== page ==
Shanghai's reactivation to cause backlog for West Coast ports
After over seven weeks of strict lockdowns causing havoc on supply chains, Shanghai’s COVID-19 restrictions are being lifted and daily container throughput is at 93.5% of normal levels.
However, this return to ‘normality’ is predicted to cause a backlog in U.S. Pacific Coast ports. According to a report by Fortune, greater loading from Shanghai will also mean greater unloading in the West Coast and these ports are already struggling to handle the cargo they currently hold.
A recent investigation from shipping tracker Windward and Sea Intelligence showed that in the first week of 2022, a container ship was spending an average of 10.9 days (twice the average of 2021) at berth at Los Angeles, Long Beach, and Oakland ports.
In addition, a World Bank study which measured the total time a ship spent at port across 370 locations worldwide in 2021, ranked Shanghai’s Yangshan port as the fourth most efficient port in the world and exposed Los Angeles and Long Island ports, which hold 42% of all container trade from Asia, as the least efficient.
Record consumer spending in 2021 resulted in increased shipping traffic, and labor shortages and a lack of warehouse space added to cargo handling problems.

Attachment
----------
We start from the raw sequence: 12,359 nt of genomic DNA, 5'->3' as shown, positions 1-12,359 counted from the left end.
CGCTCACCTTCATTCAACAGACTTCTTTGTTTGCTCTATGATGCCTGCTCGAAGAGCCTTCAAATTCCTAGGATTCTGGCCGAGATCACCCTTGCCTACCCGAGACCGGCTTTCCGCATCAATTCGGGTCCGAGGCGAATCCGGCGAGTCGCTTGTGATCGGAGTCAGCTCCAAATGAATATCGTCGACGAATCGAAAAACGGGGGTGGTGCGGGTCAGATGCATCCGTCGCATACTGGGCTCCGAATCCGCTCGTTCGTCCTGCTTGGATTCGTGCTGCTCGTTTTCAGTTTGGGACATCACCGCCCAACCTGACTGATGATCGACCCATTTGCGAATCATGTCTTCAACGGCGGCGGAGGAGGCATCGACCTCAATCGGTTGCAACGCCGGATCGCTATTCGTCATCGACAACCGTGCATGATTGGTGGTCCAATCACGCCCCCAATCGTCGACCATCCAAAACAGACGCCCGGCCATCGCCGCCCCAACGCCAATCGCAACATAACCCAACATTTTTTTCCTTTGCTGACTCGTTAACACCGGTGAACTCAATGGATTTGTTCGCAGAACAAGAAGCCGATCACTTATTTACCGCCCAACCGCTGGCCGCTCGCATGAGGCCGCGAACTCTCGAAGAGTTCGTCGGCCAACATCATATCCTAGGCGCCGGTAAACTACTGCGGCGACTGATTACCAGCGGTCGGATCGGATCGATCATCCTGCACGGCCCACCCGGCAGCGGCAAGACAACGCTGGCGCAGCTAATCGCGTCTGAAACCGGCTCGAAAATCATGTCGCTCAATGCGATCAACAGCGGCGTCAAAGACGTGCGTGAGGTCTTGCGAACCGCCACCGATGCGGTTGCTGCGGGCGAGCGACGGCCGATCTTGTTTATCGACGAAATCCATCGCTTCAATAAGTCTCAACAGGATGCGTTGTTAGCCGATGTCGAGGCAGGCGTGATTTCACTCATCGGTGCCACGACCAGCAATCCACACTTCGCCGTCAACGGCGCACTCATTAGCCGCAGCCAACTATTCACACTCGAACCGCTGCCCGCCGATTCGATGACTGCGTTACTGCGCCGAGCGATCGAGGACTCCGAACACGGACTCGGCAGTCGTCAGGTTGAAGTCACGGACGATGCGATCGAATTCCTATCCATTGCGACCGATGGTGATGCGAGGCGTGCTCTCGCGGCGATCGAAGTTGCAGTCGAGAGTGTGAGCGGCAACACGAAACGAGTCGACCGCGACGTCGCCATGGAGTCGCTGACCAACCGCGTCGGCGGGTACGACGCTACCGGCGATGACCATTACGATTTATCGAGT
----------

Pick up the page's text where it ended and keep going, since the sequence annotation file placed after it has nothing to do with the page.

What’s more, L.A. and Long Beach ports are now in the midst of negotiating contracts with 22,000 dockworkers, which could add to delays if an agreement fails to be reached.
One controversy being addressed in the discussions is that port owners argue that automated ports could handle cargo twice as quickly as non-automated ports. Meanwhile, dock workers claim their jobs would be destroyed by the automation of ports.
Although the executive director of the Port of Long Beach Mario Cordero told Bloomberg that he was “optimistic” about reaching an agreement with dockworkers, he expected that it would not occur before June 1, which is also the date that officials aim to fully lift Shanghai's lockdowns.